Queen Elizabeth:Coronation 1953/Ulster Celebrations. Coronation Book Display. 4/6/1953

Queen Elizabeth:Coronation 1953/Ulster Celebrations. Beechill, Lisburn. 30/5/1953

Queen Elizabeth:Coronation 1953/Ulster Celebrations. Beechill, Lisburn. 30/5/1953

Queen Elizabeth:Coronation 1953/Ulster Celebrations. Loopland Drive Party.

Queen Elizabeth:Coronation 1953/Ulster Celebrations. Loopland Drive Party.

2/6/1953, of the coronation in Westminster Abbey of Britainís Queen Elizabeth II. 50 years on the anniversary will be marked later Monday June 2, 2003, with a service in the Abbey, attended by members of the Royal family, invited guests and 1,000 members of the public.

2/6/1953, of the coronation in Westminster Abbey of Britainís Queen Elizabeth II. 50 years on the anniversary will be marked later Monday June 2, 2003, with a service in the Abbey, attended by members of the Royal family, invited guests and 1,000 members of the public.

2/6/1953. Bishops pay homage to Queen Elizabeth II, at her coronation.

2/6/1953. Bishops pay homage to Queen Elizabeth II, at her coronation.

The 8th Royal Hussars lead the procession for King George V and Queen Mary down Grafton Street,Dublin during the Royal Visit in 1911

After 59 years on the throne — Elizabeth II is now the second-longest-serving monarch in British history, and she will in all probability live to outdo her great-great-grandmother, Victoria, who clocked up 63 years — the Queen has been to nearly every country in the world.

She has completed some 380 state visits in her time.

But the Republic of Ireland really is something new: as is now well known, no British monarch has set foot in Dublin since George V, the Queen’s great-grandfather, in 1911. Because of “political sensitivities” no British monarch could set foot in Dublin until now. The planning of this state visit has been at least three years in the making: the invitation was indeed first formally extended to the Queen by President Mary Robinson back in 1993 but progress had to wait on the Good Friday Agreement and the healing peace process which has taken place since then.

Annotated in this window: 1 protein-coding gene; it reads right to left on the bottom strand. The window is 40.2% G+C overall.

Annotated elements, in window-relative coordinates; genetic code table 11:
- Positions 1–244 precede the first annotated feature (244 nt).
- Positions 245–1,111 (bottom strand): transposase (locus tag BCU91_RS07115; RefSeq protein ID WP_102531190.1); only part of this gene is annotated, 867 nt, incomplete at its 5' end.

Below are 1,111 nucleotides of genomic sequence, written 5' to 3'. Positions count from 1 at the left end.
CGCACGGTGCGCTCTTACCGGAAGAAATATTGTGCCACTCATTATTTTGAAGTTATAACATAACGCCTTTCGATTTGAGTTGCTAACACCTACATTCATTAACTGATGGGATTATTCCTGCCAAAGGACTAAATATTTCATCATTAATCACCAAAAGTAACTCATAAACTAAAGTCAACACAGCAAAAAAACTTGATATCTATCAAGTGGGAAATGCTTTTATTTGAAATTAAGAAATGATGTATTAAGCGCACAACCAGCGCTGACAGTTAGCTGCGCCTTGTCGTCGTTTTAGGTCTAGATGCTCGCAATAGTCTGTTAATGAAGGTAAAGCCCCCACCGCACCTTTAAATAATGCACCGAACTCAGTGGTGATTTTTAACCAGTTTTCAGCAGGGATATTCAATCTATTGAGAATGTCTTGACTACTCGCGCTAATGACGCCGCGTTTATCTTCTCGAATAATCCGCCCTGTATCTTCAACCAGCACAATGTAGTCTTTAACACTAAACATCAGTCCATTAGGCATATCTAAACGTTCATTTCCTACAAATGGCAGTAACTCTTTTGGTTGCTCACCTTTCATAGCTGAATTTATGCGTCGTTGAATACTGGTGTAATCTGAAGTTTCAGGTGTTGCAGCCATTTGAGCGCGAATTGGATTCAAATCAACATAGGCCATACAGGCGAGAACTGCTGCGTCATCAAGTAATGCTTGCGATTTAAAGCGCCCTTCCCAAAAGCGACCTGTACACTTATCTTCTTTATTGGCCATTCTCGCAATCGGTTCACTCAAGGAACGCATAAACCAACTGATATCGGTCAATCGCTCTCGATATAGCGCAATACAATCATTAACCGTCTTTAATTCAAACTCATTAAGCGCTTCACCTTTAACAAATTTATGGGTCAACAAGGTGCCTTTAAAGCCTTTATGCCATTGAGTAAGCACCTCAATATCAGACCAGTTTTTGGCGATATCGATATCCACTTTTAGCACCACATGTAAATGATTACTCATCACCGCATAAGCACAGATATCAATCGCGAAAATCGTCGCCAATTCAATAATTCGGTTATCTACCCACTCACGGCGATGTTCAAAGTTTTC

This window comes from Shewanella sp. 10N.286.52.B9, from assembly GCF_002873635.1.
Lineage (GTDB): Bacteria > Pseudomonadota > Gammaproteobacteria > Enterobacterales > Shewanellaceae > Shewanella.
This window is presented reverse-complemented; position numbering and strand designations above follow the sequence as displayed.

As I understand it, the Queen herself has been keen to make this trip, and she herself chose to make it a four-day visit, rather than the more usual two-day gig. She has a full, rich, and imaginative itinerary, which includes an appearance at the GAA’s Croke Park, and the Garden of Remembrance in Dublin’s Parnell Square, founded to honour generations of Irish patriots who were usually viewed by the Crown as rebels.

I believe it will be a piquant and stimulating event, which for both the Queen and Prince Philip, will seem just a little different from so many state visits they might have made to other foreign or Commonwealth countries. For most British people, the Republic of Ireland is not exactly a “foreign” country: it is something like a slightly exotic cousin — a historic part of the family, but apart, as well.

The family link is relevant: it is reckoned that some 10% of people in Britain have an Irish parent or grandparent. Being a Dubliner married to an Englishman myself, I’m familiar with this context: our London-born sons had loads of friends who, like them, had one British and one Irish parent and a strong, fond link with “the auld country” was always maintained. How often did “The Fields of Athenry” ring out on St Patrick’s Day?

Yet in coming into Dublin, in particular, the Queen will find herself in somewhat familiar surroundings. It is often said by architectural experts, that Dublin is essentially “an English city built on a Danish foundation”: for it was the Danes, who defeated our last High King, Brian Boru, in 1014, who laid out Dublin, and it came to its full elegance under the Hanoverian Georges.

The Queen will be lodging at a stately mansion associated with the Guinness family, Farmleigh, but she will spend time at the President’s residence, now known as Aras an Uachtarain, but originally the Vice-Regal Lodge. It’s a splendid Palladian edifice dating from 1782, for which an extra wing was built for Queen Victoria, and an extra wing added for George V. (President McAleese once told me rather delightedly that she likes to sleep in George V’s bed). Victoria felt especially at home here in the Phoenix Park, where she could trot around the grounds in her pony and cart.

The famous sites of Dublin which the present Queen will see were almost all put in place under the English — and later, British — Crown, from Dublin Castle (King John in 1204), through Trinity College (Elizabeth I in 1592) to the Taoiseach’s Office in Merrion Street: the foundation stone laid by her great-grandfather Edward VII in 1904 (very popular in Ireland as a man of the turf) and the building formally opened by George V.